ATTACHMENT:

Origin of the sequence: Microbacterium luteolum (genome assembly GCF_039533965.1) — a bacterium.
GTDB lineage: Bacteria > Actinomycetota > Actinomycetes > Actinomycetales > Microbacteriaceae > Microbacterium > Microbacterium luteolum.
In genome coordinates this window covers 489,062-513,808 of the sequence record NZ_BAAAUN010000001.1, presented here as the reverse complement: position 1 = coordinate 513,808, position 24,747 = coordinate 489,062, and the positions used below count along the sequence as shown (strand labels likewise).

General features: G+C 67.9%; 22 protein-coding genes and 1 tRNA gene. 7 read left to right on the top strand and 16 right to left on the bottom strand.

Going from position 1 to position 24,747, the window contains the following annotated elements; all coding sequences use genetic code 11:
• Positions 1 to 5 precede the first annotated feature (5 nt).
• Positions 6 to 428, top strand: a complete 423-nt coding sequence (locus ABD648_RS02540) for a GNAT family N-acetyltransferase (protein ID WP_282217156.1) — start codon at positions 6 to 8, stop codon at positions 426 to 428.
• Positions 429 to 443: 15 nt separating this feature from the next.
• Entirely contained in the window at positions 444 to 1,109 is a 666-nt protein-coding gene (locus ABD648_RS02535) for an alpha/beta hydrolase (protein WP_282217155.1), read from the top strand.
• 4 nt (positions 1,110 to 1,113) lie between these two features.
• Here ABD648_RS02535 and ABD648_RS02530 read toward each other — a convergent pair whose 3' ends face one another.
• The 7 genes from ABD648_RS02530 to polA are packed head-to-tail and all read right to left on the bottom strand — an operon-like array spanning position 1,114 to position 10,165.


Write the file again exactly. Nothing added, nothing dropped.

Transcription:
Origin of the sequence: Microbacterium luteolum (genome assembly GCF_039533965.1) — a bacterium.
GTDB lineage: Bacteria > Actinomycetota > Actinomycetes > Actinomycetales > Microbacteriaceae > Microbacterium > Microbacterium luteolum.
In genome coordinates this window covers 489,062-513,808 of the sequence record NZ_BAAAUN010000001.1, presented here as the reverse complement: position 1 = coordinate 513,808, position 24,747 = coordinate 489,062, and the positions used below count along the sequence as shown (strand labels likewise).

General features: G+C 67.9%; 22 protein-coding genes and 1 tRNA gene. 7 read left to right on the top strand and 16 right to left on the bottom strand.

Going from position 1 to position 24,747, the window contains the following annotated elements; all coding sequences use genetic code 11:
• Positions 1 to 5 precede the first annotated feature (5 nt).
• Positions 6 to 428, top strand: a complete 423-nt coding sequence (locus ABD648_RS02540) for a GNAT family N-acetyltransferase (protein ID WP_282217156.1) — start codon at positions 6 to 8, stop codon at positions 426 to 428.
• Positions 429 to 443: 15 nt separating this feature from the next.
• Entirely contained in the window at positions 444 to 1,109 is a 666-nt protein-coding gene (locus ABD648_RS02535) for an alpha/beta hydrolase (protein WP_282217155.1), read from the top strand.
• 4 nt (positions 1,110 to 1,113) lie between these two features.
• Here ABD648_RS02535 and ABD648_RS02530 read toward each other — a convergent pair whose 3' ends face one another.
• The 7 genes from ABD648_RS02530 to polA are packed head-to-tail and all read right to left on the bottom strand — an operon-like array spanning position 1,114 to position 10,165.